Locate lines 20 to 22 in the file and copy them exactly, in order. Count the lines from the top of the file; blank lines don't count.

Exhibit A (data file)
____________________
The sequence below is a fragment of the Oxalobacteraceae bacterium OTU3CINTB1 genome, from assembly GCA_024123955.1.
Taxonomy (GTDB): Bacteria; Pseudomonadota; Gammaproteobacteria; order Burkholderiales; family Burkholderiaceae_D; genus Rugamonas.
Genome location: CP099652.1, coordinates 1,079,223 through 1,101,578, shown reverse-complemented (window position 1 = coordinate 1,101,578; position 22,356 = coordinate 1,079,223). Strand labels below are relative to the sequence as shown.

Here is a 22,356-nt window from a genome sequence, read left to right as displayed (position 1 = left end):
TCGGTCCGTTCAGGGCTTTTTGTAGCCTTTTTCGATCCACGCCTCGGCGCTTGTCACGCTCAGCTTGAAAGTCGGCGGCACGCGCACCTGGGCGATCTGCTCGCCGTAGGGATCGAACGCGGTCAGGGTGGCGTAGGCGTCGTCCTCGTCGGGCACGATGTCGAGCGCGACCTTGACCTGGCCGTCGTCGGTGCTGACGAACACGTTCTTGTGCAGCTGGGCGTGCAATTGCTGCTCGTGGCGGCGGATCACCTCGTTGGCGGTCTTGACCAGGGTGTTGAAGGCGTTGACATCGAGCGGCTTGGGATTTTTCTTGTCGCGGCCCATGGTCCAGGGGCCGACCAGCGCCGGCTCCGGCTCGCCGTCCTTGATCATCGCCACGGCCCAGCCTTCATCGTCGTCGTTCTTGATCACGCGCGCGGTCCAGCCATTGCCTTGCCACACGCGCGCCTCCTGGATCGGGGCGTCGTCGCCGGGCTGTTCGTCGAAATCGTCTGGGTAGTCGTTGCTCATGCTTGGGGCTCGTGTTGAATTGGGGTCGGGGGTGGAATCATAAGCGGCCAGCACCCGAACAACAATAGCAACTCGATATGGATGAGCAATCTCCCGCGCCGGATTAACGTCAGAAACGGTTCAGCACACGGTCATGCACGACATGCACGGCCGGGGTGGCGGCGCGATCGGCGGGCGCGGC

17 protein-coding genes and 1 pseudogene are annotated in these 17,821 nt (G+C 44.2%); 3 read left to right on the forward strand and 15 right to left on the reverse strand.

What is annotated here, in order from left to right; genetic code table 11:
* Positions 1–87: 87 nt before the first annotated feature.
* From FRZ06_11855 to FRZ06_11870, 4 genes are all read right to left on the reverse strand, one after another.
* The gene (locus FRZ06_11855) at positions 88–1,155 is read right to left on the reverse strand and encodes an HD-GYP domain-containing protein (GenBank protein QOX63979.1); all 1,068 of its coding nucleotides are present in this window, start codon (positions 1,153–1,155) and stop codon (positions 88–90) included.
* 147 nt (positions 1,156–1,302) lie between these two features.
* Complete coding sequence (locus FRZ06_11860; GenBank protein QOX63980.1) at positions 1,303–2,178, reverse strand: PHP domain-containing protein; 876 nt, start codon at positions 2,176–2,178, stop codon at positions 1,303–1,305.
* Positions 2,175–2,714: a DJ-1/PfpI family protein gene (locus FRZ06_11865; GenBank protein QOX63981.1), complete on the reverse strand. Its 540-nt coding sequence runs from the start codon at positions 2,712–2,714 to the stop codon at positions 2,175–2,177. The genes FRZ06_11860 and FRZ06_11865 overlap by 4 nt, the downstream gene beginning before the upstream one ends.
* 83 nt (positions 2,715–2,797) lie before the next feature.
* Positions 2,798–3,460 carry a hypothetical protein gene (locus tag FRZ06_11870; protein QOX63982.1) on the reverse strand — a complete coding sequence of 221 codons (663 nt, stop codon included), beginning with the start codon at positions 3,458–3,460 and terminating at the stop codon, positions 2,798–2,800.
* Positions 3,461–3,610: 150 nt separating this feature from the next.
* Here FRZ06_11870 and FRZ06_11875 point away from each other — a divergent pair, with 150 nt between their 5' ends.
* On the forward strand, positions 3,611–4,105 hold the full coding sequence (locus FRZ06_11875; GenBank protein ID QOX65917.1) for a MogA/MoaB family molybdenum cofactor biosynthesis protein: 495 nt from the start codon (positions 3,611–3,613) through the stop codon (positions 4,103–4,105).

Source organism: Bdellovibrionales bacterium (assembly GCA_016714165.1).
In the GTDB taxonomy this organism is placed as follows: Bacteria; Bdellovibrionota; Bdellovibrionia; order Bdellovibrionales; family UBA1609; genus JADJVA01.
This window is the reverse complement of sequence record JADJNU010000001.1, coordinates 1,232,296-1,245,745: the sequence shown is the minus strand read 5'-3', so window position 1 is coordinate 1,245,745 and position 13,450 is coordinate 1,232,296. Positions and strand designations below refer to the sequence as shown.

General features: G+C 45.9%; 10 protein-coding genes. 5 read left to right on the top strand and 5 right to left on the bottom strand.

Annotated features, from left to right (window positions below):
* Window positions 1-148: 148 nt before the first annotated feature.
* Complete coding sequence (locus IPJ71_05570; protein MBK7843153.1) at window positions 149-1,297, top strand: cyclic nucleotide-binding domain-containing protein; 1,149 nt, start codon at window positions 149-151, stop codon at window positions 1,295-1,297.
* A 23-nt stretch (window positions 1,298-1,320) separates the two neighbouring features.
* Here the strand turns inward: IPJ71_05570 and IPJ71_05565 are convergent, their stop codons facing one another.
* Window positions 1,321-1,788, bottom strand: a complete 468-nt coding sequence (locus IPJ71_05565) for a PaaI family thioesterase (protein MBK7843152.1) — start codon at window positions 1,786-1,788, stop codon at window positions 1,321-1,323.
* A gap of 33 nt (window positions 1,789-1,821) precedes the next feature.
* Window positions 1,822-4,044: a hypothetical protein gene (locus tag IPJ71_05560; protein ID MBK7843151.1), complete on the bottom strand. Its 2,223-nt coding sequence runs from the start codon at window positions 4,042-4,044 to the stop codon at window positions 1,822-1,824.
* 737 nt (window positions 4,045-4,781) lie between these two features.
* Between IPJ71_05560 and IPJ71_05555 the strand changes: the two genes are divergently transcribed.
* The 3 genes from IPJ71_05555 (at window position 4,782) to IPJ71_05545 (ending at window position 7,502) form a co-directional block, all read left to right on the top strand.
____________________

In the GTDB taxonomy this organism is placed as follows: Bacteria; Bdellovibrionota; Bdellovibrionia; order Bdellovibrionales; family UBA1609; genus JADJVA01.
This window is the reverse complement of sequence record JADJNU010000001.1, coordinates 1,232,296-1,245,745: the sequence shown is the minus strand read 5'-3', so window position 1 is coordinate 1,245,745 and position 13,450 is coordinate 1,232,296. Positions and strand designations below refer to the sequence as shown.

General features: G+C 45.9%; 10 protein-coding genes. 5 read left to right on the top strand and 5 right to left on the bottom strand.